digital certificate

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digital certificate

(communications, security)
An attachment to an electronic mail message used for security purposes, e.g. to verify that a user sending a message is who he or she claims to be, and to provide the receiver with the means to encode a reply.

An individual wishing to send an encrypted message applies for a digital certificate from a certificate authority (CA). The CA issues an encrypted digital certificate containing the applicant's public key and a variety of other identification information. The CA makes its own public key readily available on the Internet.

The recipient of an encrypted message uses the CA's public key to decode the digital certificate attached to the message, verifies it as issued by the CA and then obtains the sender's public key and identification information held within the certificate.
This article is provided by FOLDOC - Free Online Dictionary of Computing (foldoc.org)

digital certificate

The digital equivalent of an ID card used in conjunction with a public key encryption system. Also called a "digital ID," "digital identity certificate," "identity certificate" and "public key certificate," digital certificates are issued by a trusted third party known as a "certification authority" (CA) such as VeriSign (www.verisign.com) and Thawte (www.thawte.com).

The CA verifies that a public key belongs to a specific company or individual (the "subject"), and the validation process it goes through to determine if the subject is who it claims to be depends on the level of certification and the CA itself.

Creating the Certificate
After the validation process is completed, the CA creates an X.509 certificate that contains CA and subject information, including the subject's public key (details below). The CA signs the certificate by creating a digest (a hash) of all the fields in the certificate and encrypting the hash value with its private key. The encrypted digest is called a "digital signature," and when placed into the X.509 certificate, the certificate is said to be "signed."

The CA keeps its private key very secure, because if ever discovered, false certificates could be created. See HSM.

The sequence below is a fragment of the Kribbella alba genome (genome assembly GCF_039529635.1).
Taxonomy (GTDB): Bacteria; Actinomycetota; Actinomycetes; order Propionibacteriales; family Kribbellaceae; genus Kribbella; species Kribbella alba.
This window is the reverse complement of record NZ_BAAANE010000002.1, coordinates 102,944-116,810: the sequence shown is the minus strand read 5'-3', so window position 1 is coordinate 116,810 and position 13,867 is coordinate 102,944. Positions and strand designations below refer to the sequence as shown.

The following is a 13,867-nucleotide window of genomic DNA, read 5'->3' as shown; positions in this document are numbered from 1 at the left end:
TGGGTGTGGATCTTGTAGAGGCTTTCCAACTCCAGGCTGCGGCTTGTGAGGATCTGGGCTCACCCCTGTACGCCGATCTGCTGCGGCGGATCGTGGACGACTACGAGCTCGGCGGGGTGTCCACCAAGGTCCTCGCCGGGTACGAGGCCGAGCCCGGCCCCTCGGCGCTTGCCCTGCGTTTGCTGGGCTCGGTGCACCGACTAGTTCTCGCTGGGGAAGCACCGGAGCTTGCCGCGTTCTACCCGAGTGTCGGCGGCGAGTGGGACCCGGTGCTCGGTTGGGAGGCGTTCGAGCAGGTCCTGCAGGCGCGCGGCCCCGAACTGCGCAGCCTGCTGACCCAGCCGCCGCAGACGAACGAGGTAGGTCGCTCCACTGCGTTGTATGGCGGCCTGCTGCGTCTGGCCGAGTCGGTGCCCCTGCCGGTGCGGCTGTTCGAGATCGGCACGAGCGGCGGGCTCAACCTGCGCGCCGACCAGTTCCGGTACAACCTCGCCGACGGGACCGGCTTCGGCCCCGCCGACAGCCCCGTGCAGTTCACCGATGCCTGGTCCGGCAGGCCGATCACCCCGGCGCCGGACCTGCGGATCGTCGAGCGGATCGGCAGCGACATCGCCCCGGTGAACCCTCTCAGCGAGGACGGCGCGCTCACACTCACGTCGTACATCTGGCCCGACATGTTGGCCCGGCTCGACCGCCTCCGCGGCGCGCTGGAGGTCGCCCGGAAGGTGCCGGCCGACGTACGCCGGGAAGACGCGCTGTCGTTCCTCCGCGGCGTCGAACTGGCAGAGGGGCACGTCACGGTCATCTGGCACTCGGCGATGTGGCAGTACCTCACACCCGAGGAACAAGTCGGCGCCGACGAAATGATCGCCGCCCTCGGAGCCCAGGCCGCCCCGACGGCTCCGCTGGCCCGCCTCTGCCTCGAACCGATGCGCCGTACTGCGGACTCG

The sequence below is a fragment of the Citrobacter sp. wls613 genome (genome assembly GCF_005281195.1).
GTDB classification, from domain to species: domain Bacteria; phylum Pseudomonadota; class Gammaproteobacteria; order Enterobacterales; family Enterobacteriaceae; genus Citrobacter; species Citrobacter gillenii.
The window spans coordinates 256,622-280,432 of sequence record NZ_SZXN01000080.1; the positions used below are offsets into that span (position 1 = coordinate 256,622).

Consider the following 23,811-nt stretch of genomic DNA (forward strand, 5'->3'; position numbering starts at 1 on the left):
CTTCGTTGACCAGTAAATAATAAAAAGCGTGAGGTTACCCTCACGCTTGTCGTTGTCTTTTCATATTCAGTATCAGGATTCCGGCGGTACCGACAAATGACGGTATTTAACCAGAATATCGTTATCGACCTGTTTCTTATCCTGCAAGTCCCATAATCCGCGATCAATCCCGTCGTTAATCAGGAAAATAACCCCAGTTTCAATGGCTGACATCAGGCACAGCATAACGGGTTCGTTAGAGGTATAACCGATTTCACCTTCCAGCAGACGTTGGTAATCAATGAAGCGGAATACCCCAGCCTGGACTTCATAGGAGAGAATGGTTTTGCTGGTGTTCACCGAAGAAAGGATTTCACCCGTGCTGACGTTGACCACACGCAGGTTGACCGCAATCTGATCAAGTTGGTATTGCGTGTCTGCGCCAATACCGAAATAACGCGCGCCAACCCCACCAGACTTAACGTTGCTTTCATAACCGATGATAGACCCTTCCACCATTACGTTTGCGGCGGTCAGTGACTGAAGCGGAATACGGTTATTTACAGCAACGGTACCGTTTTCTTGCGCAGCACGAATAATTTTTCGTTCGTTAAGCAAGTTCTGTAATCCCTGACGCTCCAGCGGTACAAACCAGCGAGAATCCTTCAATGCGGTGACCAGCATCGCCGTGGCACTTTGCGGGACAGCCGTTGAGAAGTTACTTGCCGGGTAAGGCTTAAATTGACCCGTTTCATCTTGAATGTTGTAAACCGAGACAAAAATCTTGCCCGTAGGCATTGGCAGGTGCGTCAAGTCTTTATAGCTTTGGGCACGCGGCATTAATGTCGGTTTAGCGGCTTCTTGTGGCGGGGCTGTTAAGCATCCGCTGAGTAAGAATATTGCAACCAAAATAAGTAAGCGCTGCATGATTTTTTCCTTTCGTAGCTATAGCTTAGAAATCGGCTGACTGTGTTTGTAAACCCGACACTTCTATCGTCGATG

Verifying the Certificate
The process of verifying the "signed certificate" is done by the recipient's software, which is typically the Web browser. The browser maintains an internal list of popular CAs and their public keys and uses the appropriate public key to decrypt the signature back into the digest. It then recomputes its own digest from the plain text in the certificate and compares the two. If both digests match, the integrity of the certificate is verified (it was not tampered with), and the public key in the certificate is assumed to be the valid public key of the subject.

Then What...
At this point, the subject's identity and the certificate's integrity (no tampering) have been verified. The certificate is typically combined with a signed message or signed executable file, and the public key is used to verify the signatures (see digital signature and code signing). The subject's public key may also be used to provide a secure key exchange in order to have an encrypted two-way communications session (see SSL). See PKI.

Major Data Elements in an X.509 Certificate

 Version number of certificate format
 Serial number (unique number from CA)
 Certificate signature algorithm
 Issuer (name of CA)
 Valid-from/valid-to dates
 Subject (name of company or person certified)
 Subject's public key and algorithm
 Digital signature created with CA's private key



Signing and Verifying a Digital Certificate
The signed certificate is used to verify the identity of a person or organization.
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To access parts of JACKS considered sensitive, you will need a Public Key Infrastructure (PKI) digital identity certificate (CAC card) or an Army Knowledge Online (AKO) or Defense Knowledge Online (DKO) account.
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